Keeping families together
We support the development of effective childcare systems that keep children out of residential institutions.
Every child has the right to grow up in a supportive, caring and nurturing family environment. No child should be placed in any residential care setting simply because the family is poor or finds it difficult to access basic health services, social protection or education.
The impact of child separation and institutionalization is severe and can last a lifetime. Children placed in institutions are deprived of social, emotional and intellectual stimulation, which can hamper the healthy development of a child’s brain. Shut away from mainstream society, these children are also particularly vulnerable to violence, neglect and abuse.
However, there are situation in which parents, particularly young single mothers are struggling with finding financial support or even a home. They need help in order to offer their children a family.
Three months spent in a residential institution equals one month in developmental delay.
From its earliest days in Moldova, UNICEF has worked to end child institutionalization.
Back in 1996, Moldova was experiencing acute difficulties associated with its transition to a market economy: hyperinflation, a 70% drop in wages, and a corresponding decline in public expenditures.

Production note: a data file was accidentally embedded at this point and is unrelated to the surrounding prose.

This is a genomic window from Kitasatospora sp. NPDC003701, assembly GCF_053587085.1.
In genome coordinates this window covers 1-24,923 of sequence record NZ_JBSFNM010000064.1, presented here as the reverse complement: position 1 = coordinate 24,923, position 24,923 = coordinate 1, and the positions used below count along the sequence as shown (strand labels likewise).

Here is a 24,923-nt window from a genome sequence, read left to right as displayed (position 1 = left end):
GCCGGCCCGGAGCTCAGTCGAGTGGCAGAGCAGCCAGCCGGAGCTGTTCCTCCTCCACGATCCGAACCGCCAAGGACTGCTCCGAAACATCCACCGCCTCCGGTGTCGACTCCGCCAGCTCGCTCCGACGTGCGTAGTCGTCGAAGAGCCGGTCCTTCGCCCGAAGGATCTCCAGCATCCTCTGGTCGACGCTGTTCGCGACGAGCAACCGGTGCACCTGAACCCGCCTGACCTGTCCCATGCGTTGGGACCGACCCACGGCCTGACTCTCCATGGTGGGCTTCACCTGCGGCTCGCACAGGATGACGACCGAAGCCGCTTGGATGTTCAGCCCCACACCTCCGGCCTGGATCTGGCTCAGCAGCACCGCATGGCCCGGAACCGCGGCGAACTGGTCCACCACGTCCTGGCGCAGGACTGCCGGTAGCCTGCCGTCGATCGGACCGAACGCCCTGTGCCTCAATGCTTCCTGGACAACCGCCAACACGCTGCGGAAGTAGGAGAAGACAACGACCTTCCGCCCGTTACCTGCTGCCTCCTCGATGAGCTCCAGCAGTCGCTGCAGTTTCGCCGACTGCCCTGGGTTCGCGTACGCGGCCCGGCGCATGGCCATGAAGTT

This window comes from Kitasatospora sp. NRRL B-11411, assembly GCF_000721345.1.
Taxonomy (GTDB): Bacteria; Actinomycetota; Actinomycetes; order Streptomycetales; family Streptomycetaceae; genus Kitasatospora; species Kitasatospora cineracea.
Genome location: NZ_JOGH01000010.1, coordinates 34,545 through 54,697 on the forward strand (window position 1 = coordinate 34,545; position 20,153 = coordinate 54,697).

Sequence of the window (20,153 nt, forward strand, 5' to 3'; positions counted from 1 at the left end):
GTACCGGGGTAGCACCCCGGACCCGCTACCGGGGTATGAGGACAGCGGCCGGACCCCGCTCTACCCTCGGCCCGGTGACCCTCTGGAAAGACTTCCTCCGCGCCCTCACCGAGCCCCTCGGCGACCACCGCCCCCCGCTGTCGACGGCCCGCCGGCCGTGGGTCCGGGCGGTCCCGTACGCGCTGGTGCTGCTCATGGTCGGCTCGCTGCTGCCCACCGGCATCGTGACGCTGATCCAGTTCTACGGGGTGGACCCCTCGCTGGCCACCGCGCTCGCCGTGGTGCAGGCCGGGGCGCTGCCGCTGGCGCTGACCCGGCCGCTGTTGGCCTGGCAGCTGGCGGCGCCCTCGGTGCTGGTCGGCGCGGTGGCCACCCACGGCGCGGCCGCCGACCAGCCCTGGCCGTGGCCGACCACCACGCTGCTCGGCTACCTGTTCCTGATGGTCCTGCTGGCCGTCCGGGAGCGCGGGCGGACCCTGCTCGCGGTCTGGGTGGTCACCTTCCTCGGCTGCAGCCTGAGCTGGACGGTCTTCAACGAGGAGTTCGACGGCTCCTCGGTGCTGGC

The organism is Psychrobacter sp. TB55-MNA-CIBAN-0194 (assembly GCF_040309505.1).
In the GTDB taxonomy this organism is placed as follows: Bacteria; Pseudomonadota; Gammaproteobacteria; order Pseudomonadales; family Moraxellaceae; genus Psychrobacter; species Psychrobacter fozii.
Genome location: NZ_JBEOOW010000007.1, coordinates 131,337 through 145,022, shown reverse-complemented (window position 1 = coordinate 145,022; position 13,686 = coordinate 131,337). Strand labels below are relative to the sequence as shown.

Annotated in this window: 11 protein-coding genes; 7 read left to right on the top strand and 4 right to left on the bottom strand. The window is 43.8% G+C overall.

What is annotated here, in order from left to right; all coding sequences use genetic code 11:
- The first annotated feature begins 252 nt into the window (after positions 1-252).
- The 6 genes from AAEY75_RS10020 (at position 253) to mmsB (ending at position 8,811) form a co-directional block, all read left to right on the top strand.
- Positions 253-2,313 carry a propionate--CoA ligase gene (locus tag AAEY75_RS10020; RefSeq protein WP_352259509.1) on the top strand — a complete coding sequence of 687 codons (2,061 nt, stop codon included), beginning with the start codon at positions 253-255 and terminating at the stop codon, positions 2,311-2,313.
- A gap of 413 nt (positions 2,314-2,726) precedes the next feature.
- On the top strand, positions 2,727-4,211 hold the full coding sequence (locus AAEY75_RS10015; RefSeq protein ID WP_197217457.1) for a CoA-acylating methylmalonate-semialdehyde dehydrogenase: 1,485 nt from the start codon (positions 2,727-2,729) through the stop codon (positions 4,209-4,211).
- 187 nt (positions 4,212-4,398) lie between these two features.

As a result, over half of families lived in poverty, and infant and child mortality have increased.
Additionally, there were an estimated 20,000 institutionalized children - orphans and children with special needs who were often badly nourished, received little medical care and endured the harsh winter without adequate heating.
The first photographs taken by UNICEF in Moldova portray children living in a boarding school in Ungheni. The Institution housed children from eight to 16-years-old, who were orphans or came from families who cannot adequately care for them.
Back in 2007, more than 11,500 children called a residential institution home. Today, due to common efforts to reform the residential care system that number dropped to 2,000.
We supported the gate keeping mechanisms, preventing children from being sent to institutions in the first place, through improved social work services, improved case management, and decision-making on the fate of a vulnerable child. In addition, we focused our advocacy efforts on inclusive education for children with disabilities and the development of day care services.
Most of those 2,000 children are either very young, aged up to 3, or have a disability – children most in need of a family.
Parents and communities need to know that residential institutions are not the only alternative for parents who have no incomes, or need help with a disabled child.
Respective services were already developed in 19 districts and will continue to be implemented across the country.
The triad of social assistant, family doctor and mayor are now there to provide access to the services young parents need.
Given the devastating and potentially life-long impact of institutionalization at an early age, we push for effective child-care systems that keep families together wherever possible. We are also supporting the development of alternative family-based care services.
The number of children growing up in large residential institutions in Moldova has fallen, while the numbers of children without adequate parental care in other forms of care, such as foster families, is rising.